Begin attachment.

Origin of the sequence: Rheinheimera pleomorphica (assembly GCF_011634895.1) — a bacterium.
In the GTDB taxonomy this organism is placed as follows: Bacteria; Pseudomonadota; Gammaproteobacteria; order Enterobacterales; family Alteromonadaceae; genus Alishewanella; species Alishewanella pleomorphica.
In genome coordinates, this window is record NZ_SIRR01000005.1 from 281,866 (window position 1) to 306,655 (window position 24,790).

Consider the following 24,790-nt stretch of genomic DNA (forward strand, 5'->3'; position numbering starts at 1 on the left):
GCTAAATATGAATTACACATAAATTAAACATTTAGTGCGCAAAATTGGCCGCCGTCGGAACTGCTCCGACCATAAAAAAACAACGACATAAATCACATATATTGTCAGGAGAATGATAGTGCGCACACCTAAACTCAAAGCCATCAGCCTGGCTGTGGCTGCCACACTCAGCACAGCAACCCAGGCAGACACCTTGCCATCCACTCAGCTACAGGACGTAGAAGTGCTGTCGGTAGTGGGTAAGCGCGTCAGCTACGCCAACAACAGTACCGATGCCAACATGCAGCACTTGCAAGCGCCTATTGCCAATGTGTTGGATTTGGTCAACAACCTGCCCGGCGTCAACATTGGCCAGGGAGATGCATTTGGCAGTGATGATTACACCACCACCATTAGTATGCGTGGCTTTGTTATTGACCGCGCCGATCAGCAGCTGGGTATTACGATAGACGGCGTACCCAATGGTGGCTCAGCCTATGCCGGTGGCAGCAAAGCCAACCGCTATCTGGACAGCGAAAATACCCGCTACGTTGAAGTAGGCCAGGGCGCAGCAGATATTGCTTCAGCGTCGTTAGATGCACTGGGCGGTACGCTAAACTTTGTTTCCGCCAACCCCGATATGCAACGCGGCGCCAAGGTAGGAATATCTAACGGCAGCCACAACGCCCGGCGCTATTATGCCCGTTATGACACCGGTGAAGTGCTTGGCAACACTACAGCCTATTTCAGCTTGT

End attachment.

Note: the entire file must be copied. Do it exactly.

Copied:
Origin of the sequence: Rheinheimera pleomorphica (assembly GCF_011634895.1) — a bacterium.
In the GTDB taxonomy this organism is placed as follows: Bacteria; Pseudomonadota; Gammaproteobacteria; order Enterobacterales; family Alteromonadaceae; genus Alishewanella; species Alishewanella pleomorphica.
In genome coordinates, this window is record NZ_SIRR01000005.1 from 281,866 (window position 1) to 306,655 (window position 24,790).

Consider the following 24,790-nt stretch of genomic DNA (forward strand, 5'->3'; position numbering starts at 1 on the left):
GCTAAATATGAATTACACATAAATTAAACATTTAGTGCGCAAAATTGGCCGCCGTCGGAACTGCTCCGACCATAAAAAAACAACGACATAAATCACATATATTGTCAGGAGAATGATAGTGCGCACACCTAAACTCAAAGCCATCAGCCTGGCTGTGGCTGCCACACTCAGCACAGCAACCCAGGCAGACACCTTGCCATCCACTCAGCTACAGGACGTAGAAGTGCTGTCGGTAGTGGGTAAGCGCGTCAGCTACGCCAACAACAGTACCGATGCCAACATGCAGCACTTGCAAGCGCCTATTGCCAATGTGTTGGATTTGGTCAACAACCTGCCCGGCGTCAACATTGGCCAGGGAGATGCATTTGGCAGTGATGATTACACCACCACCATTAGTATGCGTGGCTTTGTTATTGACCGCGCCGATCAGCAGCTGGGTATTACGATAGACGGCGTACCCAATGGTGGCTCAGCCTATGCCGGTGGCAGCAAAGCCAACCGCTATCTGGACAGCGAAAATACCCGCTACGTTGAAGTAGGCCAGGGCGCAGCAGATATTGCTTCAGCGTCGTTAGATGCACTGGGCGGTACGCTAAACTTTGTTTCCGCCAACCCCGATATGCAACGCGGCGCCAAGGTAGGAATATCTAACGGCAGCCACAACGCCCGGCGCTATTATGCCCGTTATGACACCGGTGAAGTGCTTGGCAACACTACAGCCTATTTCAGCTTGT